October 10, 2010

A few years ago, I received the Bouchon cookbook as a gift. This cookbook changed my kitchen life permanently. I cooked every recipe. Most more than once. I worked to achieve perfection, because that’s what Chef Thomas Keller demands.

The book is brilliant for so many reasons. The layers of herbs and textures and colors are remarkable in every dish. The attention to technical detail just flat out made me a better cook. It taught me the beauty of little acidic, spicy side dishes and condiments, for the way they made simply, perfectly prepared foods sing. I practiced my knife skills until I could brunoise with the best of them.

One of the first revelatory recipes I made from Bouchon was Potato Leek Soup. This was not my first potato soup. Julia Child’s Potage Parmentier was in my repertoire when I was in college. In my picnicking days, Craig Claiborne’s Vichyssoise was a constant companion. But when Chef Keller makes this soup, there’s not a single member of the onion family left behind, and that seemed like a very good idea.

This is a soup that takes about an hour to make. It’s hardly worth making, though, if you don’t have good homemade chicken stock. Strong, chicken-y and golden. The kind that gels when it cools.

I’ve included my super simple broth recipe – the one I’ve used for years and years, learned from my mother and my grandmother Mary. It’s the soup you make on a lazy Sunday afternoon. In my freezer, if there are fewer than four quarts, I get nervous.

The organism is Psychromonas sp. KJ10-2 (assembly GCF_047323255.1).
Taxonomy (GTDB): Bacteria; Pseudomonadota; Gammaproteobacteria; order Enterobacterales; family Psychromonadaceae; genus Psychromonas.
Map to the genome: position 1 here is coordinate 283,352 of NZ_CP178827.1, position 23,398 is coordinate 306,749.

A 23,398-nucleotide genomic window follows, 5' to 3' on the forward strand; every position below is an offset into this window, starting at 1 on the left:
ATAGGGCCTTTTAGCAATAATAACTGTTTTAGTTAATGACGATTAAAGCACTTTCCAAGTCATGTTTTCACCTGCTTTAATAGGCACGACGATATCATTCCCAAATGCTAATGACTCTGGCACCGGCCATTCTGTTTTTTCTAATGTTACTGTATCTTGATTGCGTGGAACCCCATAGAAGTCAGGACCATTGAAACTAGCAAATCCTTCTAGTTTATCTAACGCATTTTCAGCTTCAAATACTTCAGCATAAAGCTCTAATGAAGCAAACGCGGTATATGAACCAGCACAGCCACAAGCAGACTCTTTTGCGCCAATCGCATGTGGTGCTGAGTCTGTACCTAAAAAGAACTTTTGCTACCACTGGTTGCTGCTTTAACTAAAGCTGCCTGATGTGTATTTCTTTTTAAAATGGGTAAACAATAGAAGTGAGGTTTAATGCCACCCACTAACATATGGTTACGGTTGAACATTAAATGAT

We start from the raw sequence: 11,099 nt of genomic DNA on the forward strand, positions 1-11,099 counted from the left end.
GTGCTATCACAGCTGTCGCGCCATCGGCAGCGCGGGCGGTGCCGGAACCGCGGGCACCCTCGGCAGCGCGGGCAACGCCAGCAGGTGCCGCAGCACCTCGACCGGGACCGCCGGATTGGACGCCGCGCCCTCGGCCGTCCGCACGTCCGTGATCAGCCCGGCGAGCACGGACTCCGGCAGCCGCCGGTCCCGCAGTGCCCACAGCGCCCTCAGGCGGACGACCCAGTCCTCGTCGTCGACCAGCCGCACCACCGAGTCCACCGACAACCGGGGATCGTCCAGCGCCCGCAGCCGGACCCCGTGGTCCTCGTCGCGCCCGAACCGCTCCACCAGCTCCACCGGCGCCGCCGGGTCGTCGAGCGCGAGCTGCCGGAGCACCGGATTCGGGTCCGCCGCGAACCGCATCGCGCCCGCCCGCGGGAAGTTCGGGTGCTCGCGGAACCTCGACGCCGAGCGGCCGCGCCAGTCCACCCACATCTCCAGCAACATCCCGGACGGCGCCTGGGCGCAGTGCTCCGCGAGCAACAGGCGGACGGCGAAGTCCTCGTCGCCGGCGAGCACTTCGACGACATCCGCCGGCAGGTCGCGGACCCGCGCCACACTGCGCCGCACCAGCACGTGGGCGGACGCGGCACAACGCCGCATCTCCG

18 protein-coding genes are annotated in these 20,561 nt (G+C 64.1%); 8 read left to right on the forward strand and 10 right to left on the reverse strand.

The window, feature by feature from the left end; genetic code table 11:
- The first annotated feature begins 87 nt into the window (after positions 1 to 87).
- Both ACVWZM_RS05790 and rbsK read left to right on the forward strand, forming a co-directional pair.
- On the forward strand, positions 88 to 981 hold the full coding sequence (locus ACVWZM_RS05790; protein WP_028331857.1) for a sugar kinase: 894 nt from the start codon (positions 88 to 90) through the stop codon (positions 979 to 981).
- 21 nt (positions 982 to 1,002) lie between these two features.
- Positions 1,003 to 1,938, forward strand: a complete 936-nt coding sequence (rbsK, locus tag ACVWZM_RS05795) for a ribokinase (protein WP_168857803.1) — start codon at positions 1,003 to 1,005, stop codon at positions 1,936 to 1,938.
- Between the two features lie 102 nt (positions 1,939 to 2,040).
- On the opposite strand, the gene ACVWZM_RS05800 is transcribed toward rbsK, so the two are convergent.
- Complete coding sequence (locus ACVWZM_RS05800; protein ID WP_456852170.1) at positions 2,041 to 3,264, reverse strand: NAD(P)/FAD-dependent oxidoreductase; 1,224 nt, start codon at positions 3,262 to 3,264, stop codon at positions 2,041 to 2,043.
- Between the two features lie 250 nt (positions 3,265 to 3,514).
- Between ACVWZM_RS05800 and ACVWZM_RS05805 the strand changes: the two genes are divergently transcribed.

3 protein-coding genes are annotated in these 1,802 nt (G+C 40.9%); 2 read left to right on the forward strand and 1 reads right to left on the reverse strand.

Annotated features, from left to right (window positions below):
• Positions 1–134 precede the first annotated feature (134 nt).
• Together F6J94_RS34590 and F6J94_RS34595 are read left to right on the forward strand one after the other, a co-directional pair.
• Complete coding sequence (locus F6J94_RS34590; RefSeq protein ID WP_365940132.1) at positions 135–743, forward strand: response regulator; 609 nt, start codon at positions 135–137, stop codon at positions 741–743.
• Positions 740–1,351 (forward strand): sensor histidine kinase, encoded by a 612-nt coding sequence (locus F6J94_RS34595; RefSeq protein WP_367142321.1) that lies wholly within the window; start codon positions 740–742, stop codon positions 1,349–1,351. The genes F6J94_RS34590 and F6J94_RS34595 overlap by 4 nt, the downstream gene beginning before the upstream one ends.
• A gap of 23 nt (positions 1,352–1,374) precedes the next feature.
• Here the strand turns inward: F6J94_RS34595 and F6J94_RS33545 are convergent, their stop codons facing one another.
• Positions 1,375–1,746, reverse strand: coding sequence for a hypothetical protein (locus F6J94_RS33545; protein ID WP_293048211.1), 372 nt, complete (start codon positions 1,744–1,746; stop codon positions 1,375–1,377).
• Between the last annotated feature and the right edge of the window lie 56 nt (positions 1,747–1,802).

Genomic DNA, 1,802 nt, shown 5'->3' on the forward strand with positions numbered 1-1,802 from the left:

(So nervous, in fact, that I’ll be pressure canning stock this week, and promise to write about it. I am beyond excited thinking of shelf stable stock. More freezer space!)

So start making this soup by getting all the ingredients out, and then get the oil and butter cooking as you chop the leeks, then the shallot, then the onion. Be precise. Make Chef proud.

After all the onions are chopped up, I veer off the Chef Keller path, and take a few liberties. My soup is a little more rustic than the original, and, if company’s coming, I recommend doing as they do at Bouchon and strain the soup through a sieve to get a super silky smooth texture. Garnish with something extra naughty – creme fraiche or Amanda Hesser’s savory whipped cream.

If you’re making family dinner, don’t bother peeling the potatoes, leave out the cream, and toss together a spicy, crisp, acidic salad, slice a crispy baguette and some Wild Boar Sausage (Meatcrafters at the Bethesda Central Farm Market.) It’s fall and this is what dinner looks like at our house.


Potato Leek Soup
vaguely adapted from Bouchon

Serves 4

2 T unsalted butter
2 T olive oil
4 leeks, white and pale green parts sliced in thin rounds
4 shallots, sliced thin
1 large onion, sliced into thin half moons
1/2 lb. yukon gold potatoes
1 lb red skinned potatoes
2 garlic cloves, minced